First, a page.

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Is Machu Picchu Restaurante still open? I was there one time and was pretty impressed.


Great post, both on the trends as well as the food blogging jabs. They're jabs, but I agree with you. I also think you've labelled me well: you didn't call me a food blogger, you said I write "entertaining food-related posts." I don't know if anyone else has more accurately described what I do. Many people label me as a "pizza reviewer" and a "pizza expert" (and shit, sometimes "cat expert" and "cupcake reviewer" etc. etc.) but honestly many times I'm asking "what that green shit is" too and hell, making pancakes, pasta and grilled cheese at home doesn't count for cooking.

I understand the difference between a real reviewer and someone that has fun posting about experiences at restaurants. I think a lot of people forget the difference. If you ever read Bill post about a restaurant, it is the farthest thing from a review but many times very entertaining and many people trust his personality and taste. His posts also seem to generate a lot more traffic (and therefore dollars) than mine do. Point I'm getting at is that I wanted to bring up almost the same thing: just because you have a website and you post about restaurants doesn't make you a food reviewer. That said, there certainly is a market out there for people like me: people that post about their experiences and thoughts (or as you said, people that write entertaining food-related posts). Like me. :-)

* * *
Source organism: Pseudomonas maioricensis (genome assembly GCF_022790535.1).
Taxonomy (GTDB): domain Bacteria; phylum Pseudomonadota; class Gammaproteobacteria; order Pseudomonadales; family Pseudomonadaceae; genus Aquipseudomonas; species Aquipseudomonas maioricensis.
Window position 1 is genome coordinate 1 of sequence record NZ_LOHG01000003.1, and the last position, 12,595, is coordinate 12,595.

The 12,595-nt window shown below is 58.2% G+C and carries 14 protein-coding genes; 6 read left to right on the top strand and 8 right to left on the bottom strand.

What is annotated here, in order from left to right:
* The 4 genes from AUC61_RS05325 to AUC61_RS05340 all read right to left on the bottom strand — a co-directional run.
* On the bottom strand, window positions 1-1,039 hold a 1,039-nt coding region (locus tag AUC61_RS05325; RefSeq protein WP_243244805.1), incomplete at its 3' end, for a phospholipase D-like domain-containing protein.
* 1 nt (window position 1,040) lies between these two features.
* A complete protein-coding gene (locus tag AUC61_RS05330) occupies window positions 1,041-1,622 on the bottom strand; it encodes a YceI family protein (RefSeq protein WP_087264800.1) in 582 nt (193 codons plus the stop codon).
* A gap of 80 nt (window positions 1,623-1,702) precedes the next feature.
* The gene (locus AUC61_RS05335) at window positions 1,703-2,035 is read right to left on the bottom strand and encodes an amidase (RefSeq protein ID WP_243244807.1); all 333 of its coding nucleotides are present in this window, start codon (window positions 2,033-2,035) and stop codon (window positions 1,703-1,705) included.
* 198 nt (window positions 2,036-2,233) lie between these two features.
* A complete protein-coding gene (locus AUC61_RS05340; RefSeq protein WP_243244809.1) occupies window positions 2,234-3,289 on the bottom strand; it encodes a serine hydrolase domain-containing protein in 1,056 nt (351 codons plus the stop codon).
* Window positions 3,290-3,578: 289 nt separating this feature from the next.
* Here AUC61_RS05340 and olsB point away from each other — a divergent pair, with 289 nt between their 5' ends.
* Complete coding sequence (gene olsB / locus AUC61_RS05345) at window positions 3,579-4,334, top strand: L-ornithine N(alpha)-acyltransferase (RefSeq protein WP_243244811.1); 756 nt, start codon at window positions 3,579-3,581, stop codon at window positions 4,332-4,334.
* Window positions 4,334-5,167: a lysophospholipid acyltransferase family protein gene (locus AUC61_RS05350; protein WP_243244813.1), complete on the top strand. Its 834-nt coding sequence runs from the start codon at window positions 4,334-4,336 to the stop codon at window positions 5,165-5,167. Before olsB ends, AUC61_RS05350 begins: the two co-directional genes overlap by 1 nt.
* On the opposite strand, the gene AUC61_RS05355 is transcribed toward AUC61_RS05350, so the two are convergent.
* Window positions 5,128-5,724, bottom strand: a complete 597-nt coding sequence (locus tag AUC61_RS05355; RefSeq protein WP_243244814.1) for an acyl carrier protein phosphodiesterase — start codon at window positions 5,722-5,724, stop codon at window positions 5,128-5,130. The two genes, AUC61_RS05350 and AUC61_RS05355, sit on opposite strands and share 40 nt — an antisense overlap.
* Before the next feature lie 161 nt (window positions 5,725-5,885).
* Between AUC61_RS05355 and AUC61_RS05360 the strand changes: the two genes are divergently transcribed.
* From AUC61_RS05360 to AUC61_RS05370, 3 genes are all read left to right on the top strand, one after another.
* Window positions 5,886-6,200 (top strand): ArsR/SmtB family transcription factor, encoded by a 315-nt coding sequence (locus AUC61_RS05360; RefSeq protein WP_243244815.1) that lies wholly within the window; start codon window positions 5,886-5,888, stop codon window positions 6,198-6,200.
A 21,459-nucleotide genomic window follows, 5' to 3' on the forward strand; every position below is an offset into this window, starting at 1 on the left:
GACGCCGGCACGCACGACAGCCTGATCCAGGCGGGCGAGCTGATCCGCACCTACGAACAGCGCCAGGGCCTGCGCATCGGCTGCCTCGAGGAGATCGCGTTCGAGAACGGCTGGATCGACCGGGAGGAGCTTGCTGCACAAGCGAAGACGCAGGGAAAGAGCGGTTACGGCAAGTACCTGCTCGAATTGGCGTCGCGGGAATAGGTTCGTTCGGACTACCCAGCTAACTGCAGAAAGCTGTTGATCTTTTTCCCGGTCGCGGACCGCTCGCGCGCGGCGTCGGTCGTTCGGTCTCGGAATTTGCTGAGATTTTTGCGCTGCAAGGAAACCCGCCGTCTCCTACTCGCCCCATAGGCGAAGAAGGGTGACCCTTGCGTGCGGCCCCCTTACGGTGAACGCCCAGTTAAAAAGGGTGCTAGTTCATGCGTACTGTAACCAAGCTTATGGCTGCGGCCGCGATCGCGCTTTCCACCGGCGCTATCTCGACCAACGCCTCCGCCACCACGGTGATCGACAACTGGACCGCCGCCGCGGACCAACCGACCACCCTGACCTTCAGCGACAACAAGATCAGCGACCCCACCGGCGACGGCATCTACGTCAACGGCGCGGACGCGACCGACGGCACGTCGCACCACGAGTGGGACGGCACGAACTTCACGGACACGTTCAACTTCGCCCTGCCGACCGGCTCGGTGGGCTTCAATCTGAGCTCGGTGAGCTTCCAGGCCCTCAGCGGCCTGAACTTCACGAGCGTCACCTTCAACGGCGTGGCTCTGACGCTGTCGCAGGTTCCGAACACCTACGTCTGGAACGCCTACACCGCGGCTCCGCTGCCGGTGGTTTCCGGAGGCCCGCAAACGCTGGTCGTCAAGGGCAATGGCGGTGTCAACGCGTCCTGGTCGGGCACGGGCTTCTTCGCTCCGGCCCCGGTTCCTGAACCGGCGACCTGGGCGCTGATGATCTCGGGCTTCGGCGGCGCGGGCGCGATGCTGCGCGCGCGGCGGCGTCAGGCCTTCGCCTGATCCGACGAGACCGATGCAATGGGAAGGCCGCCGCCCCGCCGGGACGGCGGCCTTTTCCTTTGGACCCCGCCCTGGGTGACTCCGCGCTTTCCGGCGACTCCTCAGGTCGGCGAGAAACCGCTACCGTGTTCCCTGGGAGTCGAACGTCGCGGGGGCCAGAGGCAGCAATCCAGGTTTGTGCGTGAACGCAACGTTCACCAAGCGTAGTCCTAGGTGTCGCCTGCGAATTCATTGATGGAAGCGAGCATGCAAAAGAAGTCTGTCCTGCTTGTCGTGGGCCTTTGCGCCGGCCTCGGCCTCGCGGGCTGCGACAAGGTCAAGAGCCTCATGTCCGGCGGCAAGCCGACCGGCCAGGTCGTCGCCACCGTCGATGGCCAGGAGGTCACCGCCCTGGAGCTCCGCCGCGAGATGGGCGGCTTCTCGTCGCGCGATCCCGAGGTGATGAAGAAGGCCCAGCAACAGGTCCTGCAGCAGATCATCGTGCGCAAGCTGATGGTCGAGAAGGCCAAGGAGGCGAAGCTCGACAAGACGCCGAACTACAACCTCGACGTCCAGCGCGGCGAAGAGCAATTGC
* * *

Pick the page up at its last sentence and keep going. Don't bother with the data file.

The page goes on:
Then again, perhaps this is me trying to draw lines when the lines are fading away. (I've also said in the past that Twitter is about what you're doing right now and that there's a major difference between blogging and journalling online.)

Rich G.

Machu Picchu closed -- Moto-i opened in its place.

And just a heads up, Alexis: Moto-i has soba and ramen soups on the menu.